Differences appear to be humanity’s primary source of negativity, hostility, and paranoia. Race, gender, religion, politics, and sexual orientation are all at the crux of the world’s ongoing conflict.
As a practicing psychiatrist and neuroscientist, I can confidently conclude that differences make our brains cringe. Psychologically, we feel validated when the people around us mirror our personal preferences and appearances, and most of us feel threatened by the idea of “standing out” — as if the attention would be humiliating. We prefer to remain protected and inconspicuous in the world.
Biologically, we aim to avoid differences because they disrupt the peace in our minds. Other peoples’ emotions are literally contagious; they activate mirror neuron systems in our brains. Furthermore, differences lead to feelings of exclusion, which activate the brain’s social pain areas.
It’s no wonder that differences cause much of the angst, sadness, and aggression we see in the world — but it doesn’t have to be this way. Many studies have demonstrated that humans possess a natural ability to adapt to conflict. We can learn to manage our neuroticism, embrace our differences, and leverage them into new and innovative insights.
The Nature of Differences
Nature frequently displays how differences can inspire opportunity. Take positive and negative terminals in a battery, for instance. These differences in charge allow for electricity to flow. Metaphorically, this reminds us that differences are an opportunity for idea exchange. They can encourage dynamic conversations.
Another example can be found in music. Variations in pitch, instrumentation, speed, and volume between different parts of a song provide a much-needed respite from pure monotony. Here, we may reflect on how the company we keep can metaphorically be more harmonious when people feel comfortable expressing their differences. This is why I appreciate having a very diverse group of friends.
Nature proves that differences can lead to beautiful outcomes, and it’s time for humans to follow suit and learn how to manage their differences more effectively.
Cognitive Empathy Bridges Divides
Cognitive empathy encourages your brain to walk in someone else’s shoes and see life from his or her perspective. While you’re there, you can find the commonalities among your differences and leverage them into productivity.
For example, when it comes to political policy, a Republican entrepreneur may firmly believe that high taxes are the biggest issue facing today’s business world. A Democrat entrepreneur, on the other hand, may strongly believe that social injustice is most pressing. These vastly different opinions, however, do not mean that Republicans don’t care about social justice or that Democrats don’t care about maximizing profit. Differences are rarely cut-and-dried; they’re more a matter of prioritization.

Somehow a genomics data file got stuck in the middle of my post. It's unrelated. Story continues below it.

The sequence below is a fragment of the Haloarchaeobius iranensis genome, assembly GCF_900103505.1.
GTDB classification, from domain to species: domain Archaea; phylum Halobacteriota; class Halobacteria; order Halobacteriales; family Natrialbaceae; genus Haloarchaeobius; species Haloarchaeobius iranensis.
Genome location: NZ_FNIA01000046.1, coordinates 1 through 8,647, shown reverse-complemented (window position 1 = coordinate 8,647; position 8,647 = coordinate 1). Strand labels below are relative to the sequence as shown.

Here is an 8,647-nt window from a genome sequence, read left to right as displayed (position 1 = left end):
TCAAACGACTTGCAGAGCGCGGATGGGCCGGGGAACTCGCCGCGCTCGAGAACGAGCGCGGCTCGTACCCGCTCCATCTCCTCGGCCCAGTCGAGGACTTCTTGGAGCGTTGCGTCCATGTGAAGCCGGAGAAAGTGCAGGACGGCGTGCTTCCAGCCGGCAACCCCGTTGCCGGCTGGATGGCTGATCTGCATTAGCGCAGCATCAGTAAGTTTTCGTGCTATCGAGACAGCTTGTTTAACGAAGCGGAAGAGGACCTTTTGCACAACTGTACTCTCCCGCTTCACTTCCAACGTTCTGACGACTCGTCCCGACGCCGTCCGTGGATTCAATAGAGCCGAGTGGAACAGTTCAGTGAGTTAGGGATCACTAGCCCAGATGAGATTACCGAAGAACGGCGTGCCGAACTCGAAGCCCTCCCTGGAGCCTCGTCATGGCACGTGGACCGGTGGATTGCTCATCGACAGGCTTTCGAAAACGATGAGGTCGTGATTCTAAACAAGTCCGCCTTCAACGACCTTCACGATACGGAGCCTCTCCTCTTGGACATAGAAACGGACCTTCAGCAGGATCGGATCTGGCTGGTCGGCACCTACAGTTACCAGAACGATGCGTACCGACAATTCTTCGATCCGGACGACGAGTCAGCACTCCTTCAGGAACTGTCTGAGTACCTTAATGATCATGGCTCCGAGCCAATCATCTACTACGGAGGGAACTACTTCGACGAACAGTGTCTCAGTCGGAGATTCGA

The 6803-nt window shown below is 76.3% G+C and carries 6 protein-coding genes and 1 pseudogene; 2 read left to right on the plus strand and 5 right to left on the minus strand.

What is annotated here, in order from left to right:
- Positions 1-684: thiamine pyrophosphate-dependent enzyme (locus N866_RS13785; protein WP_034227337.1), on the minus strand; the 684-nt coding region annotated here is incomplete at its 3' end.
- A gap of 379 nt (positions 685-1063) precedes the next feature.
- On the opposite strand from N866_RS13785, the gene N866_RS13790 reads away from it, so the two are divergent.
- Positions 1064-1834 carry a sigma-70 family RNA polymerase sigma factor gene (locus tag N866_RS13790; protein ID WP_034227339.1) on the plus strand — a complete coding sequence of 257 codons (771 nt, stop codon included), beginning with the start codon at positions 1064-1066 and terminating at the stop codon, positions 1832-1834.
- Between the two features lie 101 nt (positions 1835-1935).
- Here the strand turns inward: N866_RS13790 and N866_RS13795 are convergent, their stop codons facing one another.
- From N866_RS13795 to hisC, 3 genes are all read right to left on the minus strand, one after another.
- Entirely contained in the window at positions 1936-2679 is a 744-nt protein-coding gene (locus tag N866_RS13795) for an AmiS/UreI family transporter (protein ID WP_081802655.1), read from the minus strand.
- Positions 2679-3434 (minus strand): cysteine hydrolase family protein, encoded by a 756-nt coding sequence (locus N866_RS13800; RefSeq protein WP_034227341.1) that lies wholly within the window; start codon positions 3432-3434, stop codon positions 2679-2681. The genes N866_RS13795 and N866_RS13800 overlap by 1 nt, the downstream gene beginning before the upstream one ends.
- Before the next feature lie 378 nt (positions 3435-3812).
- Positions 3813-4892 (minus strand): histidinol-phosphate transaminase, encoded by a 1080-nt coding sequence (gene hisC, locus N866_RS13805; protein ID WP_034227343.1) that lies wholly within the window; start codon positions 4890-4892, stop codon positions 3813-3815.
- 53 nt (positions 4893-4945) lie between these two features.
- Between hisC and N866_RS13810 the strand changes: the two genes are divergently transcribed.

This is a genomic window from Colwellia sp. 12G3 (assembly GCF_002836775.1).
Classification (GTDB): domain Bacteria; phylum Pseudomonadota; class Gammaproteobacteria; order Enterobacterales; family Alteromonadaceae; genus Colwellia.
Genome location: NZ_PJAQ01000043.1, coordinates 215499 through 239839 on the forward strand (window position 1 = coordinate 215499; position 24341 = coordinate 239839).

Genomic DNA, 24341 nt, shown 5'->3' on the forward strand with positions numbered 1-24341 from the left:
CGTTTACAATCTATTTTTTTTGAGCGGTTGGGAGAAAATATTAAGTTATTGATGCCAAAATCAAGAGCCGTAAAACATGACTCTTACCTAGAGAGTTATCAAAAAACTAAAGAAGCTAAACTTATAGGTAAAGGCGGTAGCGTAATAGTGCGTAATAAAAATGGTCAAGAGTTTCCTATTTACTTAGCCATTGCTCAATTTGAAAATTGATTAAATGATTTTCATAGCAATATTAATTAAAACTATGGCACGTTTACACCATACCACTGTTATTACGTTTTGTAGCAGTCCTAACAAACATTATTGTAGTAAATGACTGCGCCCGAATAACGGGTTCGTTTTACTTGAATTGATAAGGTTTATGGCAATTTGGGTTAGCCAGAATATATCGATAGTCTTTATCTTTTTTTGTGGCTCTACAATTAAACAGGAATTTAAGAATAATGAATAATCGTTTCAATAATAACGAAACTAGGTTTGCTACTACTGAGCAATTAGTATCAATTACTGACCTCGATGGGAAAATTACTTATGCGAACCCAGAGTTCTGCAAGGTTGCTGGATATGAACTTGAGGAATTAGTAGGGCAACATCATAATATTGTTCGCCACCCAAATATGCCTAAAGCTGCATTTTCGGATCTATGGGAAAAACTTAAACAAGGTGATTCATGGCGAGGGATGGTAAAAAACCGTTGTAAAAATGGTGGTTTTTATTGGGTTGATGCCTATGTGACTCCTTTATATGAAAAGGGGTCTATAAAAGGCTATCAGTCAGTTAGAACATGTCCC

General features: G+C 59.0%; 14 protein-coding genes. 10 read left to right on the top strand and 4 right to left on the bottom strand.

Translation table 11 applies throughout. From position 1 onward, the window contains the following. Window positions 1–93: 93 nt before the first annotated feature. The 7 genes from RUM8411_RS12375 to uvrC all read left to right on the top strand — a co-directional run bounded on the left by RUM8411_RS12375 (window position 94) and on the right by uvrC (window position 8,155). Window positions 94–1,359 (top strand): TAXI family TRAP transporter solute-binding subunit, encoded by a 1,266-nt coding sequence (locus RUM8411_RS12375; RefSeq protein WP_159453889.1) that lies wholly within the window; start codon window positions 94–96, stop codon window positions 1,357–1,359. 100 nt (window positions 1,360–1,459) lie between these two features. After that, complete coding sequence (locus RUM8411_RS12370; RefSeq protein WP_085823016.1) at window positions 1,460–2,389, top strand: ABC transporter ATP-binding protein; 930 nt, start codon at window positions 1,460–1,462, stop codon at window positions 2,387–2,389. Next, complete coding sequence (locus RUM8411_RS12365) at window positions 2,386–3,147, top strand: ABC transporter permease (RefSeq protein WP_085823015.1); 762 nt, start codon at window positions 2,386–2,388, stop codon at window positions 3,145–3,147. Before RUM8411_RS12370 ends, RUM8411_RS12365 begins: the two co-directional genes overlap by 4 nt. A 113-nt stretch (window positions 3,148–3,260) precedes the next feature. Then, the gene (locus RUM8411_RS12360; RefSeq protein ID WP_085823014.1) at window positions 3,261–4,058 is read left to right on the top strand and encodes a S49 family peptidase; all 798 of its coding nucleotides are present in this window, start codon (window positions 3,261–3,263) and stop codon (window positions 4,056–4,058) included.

Through cognitive empathy, politically polarized entrepreneurs would realize they both care about building successful businesses, and each of their top priorities play into that goal. They could join forces to solve an even more interesting problem: lowering taxes while boosting social justice in the business world. Collectively, they can use their differences to raise the bar.
Curiosity Unveils Similarities
In the early 1800s, poet John Keats popularized the notion of “negative capability,” theorizing that humans should build a tolerance to doubt and uncertainty.
If we firmly marry ourselves to our personal knowledge and opinions, we prematurely shut off our ability to learn. However, if we suspend our judgment, the resulting intellectual confusion can lead to beautiful outcomes. Curiosity becomes our intellectual mode du jour, allowing us to learn and enrich ourselves much more profoundly than we could with a closed mind.
Furthermore, our differences often reflect faulty dichotomies. Much of what we think we stand for has been falsely created by our minds in an attempt to eliminate the gray areas of life.
Pro-choice individuals, for example, are rarely actually inclined to support murder — that’s their contradiction. Yet still, the pro-life crowd often jumps to this conclusion. Furthermore, recent research has demonstrated that the brains of women are actually very similar to the brains of men, yet we prefer to focus on stereotypes and sometimes even emphasize them at the expense of expressing our complexities.
Rather than resolve our contradictions through faulty dichotomies, we should stare them in the face and ask, “What if we actually aren’t that different?” In doing so, we will realize that we share much more in common than we think we do.
Differences are here to stay, so why not make the best of them? Let’s elevate ourselves through more intelligent conversations that allow us to walk in others’ shoes, exercise our curiosity, and ultimately recognize the similarities that we, as humans, all share.
Srini Pillay, M.D., is the CEO of NeuroBusiness Group and the award-winning author of numerous books, including the upcoming book “Tinker Dabble Doodle Try: Unlock the Power of the Unfocused Mind,” available for preorder wherever books are sold, “Life Unlocked: 7 Revolutionary Lessons to Overcome Fear,” and “Your Brain and Business: The Neuroscience of Great Leaders.” He is also Assistant Professor of Psychiatry (Part-time) at Harvard Medical School and teaches in the Executive Education Program at Harvard Business School.